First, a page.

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Diane Kruger is the prototypical international actor. She’s trilingual and has a career that spans across the globe—from France to Germany to the United States. In America, she’s known for roles such as Helen of Troy in the the big-budget, star-studded film Troy (2004) and her role in Quentin Tarantino’s Inglourious Basterds (2009) as Bridget von Hammersmark, the glamorous German movie-star-turned-spy-for-the-Allies in Nazi Germany.

Once dubbed to be “too beautiful for a role of substance” by The New York Times, Diane, a former model, is no stranger to criticism about her looks, but she’s been proving that line of thought wrong over and over again. The most recent example of her pushing against people’s expectations is her award-winning role in the German film In the Fade.

It’s a film that came at the right time for Kruger, who believes age and maturity have made her a better actor: “The older you get, the more life experience you have to bring to the table as an actor. You’ve experienced grief, heartbreak, real love, lust; you can have a more nuanced performance.” Her role as Katja, a grief-stricken woman who brutally loses her husband and son to a neo-Nazi terrorist attack and must deal with the aftermath, is devastating and incredible. Kruger, who is in nearly every frame of the film, prepared meticulously for her role in order to bring a voice to survivors of terrorism who are often overlooked when the dust settles after a tragedy. It is a role that will not leave her, in a film that will not leave us.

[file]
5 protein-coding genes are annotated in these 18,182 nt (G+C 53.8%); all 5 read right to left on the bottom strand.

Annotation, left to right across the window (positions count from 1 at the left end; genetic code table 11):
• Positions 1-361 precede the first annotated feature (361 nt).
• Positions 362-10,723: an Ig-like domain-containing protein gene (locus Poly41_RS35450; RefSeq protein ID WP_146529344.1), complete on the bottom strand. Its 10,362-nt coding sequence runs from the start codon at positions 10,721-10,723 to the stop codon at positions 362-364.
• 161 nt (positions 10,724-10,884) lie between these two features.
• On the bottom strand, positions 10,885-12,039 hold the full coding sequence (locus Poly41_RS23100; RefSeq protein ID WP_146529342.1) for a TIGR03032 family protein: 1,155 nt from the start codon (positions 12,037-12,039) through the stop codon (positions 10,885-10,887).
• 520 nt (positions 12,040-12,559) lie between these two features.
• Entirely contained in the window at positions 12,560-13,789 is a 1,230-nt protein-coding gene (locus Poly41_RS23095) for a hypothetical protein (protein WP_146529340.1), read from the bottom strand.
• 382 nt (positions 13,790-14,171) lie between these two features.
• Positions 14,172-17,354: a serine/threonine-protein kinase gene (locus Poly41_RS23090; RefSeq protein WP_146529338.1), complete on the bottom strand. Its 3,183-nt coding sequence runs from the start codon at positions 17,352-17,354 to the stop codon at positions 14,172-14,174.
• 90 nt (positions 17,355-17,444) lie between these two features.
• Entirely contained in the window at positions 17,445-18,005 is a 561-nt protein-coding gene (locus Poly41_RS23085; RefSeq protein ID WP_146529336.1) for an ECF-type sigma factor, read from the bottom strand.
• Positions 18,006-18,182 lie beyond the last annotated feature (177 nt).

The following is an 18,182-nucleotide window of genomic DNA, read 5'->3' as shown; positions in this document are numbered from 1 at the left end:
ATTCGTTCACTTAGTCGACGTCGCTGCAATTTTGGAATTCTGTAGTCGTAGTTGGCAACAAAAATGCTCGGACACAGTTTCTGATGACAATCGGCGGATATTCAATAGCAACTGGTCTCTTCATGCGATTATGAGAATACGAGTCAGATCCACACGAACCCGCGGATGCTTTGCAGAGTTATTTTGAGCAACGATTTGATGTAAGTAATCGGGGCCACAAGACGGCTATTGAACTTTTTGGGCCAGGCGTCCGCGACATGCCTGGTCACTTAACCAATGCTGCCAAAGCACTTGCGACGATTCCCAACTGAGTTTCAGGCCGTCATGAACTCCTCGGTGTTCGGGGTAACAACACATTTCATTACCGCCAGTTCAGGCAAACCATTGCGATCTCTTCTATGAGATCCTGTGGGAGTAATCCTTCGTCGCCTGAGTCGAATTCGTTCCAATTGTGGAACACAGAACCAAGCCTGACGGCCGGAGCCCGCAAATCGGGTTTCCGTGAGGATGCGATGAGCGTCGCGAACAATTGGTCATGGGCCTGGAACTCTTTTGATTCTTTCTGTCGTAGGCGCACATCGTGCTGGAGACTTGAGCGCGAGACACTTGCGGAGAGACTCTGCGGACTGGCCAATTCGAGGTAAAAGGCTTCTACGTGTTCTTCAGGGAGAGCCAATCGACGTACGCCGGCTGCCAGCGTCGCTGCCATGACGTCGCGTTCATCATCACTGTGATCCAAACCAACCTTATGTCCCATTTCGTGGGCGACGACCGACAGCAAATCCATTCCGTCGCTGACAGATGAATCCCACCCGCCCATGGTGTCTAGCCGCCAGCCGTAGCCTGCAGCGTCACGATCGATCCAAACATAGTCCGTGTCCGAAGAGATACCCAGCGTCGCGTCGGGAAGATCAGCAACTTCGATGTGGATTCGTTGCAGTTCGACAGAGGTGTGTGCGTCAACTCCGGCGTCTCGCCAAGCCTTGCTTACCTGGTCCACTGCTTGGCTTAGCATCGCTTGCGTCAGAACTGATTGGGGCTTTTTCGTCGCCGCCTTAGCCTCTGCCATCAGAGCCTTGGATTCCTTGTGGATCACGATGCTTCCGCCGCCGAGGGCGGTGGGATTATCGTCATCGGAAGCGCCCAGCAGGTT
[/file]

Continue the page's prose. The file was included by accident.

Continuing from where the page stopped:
Diane joins Off Camera to discuss In the Fade, how she discovered acting, overcoming typecasting, and why she’s hopeful that the culture in Hollywood is changing with the help of women and upstanding men navigating the journey together.